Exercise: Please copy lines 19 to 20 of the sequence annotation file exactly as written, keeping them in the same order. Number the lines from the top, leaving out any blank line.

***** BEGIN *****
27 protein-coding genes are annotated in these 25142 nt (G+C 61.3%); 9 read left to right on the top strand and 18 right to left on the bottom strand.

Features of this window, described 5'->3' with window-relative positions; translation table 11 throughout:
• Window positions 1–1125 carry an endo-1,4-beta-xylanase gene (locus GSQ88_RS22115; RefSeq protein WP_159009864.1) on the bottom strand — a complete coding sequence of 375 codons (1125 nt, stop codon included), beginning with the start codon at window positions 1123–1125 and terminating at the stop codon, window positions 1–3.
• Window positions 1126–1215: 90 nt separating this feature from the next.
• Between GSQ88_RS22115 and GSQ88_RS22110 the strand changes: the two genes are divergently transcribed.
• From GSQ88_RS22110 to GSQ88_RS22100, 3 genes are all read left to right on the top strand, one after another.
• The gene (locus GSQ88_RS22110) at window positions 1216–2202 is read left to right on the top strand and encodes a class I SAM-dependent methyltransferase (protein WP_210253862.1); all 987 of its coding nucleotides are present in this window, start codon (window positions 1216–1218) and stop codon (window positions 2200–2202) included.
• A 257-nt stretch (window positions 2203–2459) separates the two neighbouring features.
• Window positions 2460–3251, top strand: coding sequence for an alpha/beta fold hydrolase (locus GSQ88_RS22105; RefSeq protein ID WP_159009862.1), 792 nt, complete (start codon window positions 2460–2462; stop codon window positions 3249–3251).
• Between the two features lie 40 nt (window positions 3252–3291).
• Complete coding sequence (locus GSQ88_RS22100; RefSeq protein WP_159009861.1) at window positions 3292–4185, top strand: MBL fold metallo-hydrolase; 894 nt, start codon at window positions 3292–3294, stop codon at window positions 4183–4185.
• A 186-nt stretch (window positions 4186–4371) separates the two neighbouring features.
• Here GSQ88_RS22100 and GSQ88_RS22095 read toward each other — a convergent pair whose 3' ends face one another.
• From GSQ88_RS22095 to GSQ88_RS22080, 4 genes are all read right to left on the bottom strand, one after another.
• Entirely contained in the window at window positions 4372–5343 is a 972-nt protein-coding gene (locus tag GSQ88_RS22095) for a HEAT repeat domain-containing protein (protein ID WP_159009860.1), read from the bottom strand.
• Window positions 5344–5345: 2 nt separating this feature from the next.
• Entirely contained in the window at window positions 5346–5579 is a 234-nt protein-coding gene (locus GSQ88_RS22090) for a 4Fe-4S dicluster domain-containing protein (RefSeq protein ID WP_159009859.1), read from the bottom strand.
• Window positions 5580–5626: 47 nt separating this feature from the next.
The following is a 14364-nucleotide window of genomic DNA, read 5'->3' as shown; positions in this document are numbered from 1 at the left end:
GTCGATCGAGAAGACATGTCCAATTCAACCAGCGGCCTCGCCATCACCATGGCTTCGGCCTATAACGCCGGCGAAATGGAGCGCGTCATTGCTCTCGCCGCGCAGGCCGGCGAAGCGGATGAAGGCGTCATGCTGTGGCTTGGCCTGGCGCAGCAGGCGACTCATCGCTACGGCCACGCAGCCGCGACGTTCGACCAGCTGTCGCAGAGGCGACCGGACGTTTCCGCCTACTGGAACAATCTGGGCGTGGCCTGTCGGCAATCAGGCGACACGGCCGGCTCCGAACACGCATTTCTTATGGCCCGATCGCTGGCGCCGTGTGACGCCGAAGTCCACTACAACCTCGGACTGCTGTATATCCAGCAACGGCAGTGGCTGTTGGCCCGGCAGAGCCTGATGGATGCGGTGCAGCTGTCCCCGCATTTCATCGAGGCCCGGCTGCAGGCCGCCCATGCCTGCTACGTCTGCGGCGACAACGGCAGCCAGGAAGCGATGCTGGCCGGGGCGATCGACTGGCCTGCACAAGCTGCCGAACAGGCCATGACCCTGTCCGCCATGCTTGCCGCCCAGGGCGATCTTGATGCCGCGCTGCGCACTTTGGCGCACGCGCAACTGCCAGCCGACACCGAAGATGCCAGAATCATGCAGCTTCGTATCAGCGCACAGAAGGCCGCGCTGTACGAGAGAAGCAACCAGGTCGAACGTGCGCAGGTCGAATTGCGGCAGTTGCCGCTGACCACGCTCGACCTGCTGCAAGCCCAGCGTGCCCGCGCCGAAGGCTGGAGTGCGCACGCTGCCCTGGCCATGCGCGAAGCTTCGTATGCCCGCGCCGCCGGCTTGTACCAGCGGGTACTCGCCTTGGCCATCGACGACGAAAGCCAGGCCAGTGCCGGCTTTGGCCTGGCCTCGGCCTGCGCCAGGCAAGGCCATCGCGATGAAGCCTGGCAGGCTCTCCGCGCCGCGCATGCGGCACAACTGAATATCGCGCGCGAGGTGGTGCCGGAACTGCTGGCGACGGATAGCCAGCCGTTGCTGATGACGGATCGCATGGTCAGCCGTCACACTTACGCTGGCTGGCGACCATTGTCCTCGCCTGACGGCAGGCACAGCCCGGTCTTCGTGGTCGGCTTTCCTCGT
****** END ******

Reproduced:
The following is a 14364-nucleotide window of genomic DNA, read 5'->3' as shown; positions in this document are numbered from 1 at the left end:
GTCGATCGAGAAGACATGTCCAATTCAACCAGCGGCCTCGCCATCACCATGGCTTCGGCCTATAACGCCGGCGAAATGGAGCGCGTCATTGCTCTCGCCGCGCAGGCCGGCGAAGCGGATGAAGGCGTCATGCTGTGGCTTGGCCTGGCGCAGCAGGCGACTCATCGCTACGGCCACGCAGCCGCGACGTTCGACCAGCTGTCGCAGAGGCGACCGGACGTTTCCGCCTACTGGAACAATCTGGGCGTGGCCTGTCGGCAATCAGGCGACACGGCCGGCTCCGAACACGCATTTCTTATGGCCCGATCGCTGGCGCCGTGTGACGCCGAAGTCCACTACAACCTCGGACTGCTGTATATCCAGCAACGGCAGTGGCTGTTGGCCCGGCAGAGCCTGATGGATGCGGTGCAGCTGTCCCCGCATTTCATCGAGGCCCGGCTGCAGGCCGCCCATGCCTGCTACGTCTGCGGCGACAACGGCAGCCAGGAAGCGATGCTGGCCGGGGCGATCGACTGGCCTGCACAAGCTGCCGAACAGGCCATGACCCTGTCCGCCATGCTTGCCGCCCAGGGCGATCTTGATGCCGCGCTGCGCACTTTGGCGCACGCGCAACTGCCAGCCGACACCGAAGATGCCAGAATCATGCAGCTTCGTATCAGCGCACAGAAGGCCGCGCTGTACGAGAGAAGCAACCAGGTCGAACGTGCGCAGGTCGAATTGCGGCAGTTGCCGCTGACCACGCTCGACCTGCTGCAAGCCCAGCGTGCCCGCGCCGAAGGCTGGAGTGCGCACGCTGCCCTGGCCATGCGCGAAGCTTCGTATGCCCGCGCCGCCGGCTTGTACCAGCGGGTACTCGCCTTGGCCATCGACGACGAAAGCCAGGCCAGTGCCGGCTTTGGCCTGGCCTCGGCCTGCGCCAGGCAAGGCCATCGCGATGAAGCCTGGCAGGCTCTCCGCGCCGCGCATGCGGCACAACTGAATATCGCGCGCGAGGTGGTGCCGGAACTGCTGGCGACGGATAGCCAGCCGTTGCTGATGACGGATCGCATGGTCAGCCGTCACACTTACGCTGGCTGGCGACCATTGTCCTCGCCTGACGGCAGGCACAGCCCGGTCTTCGTGGTCGGCTTTCCTCGT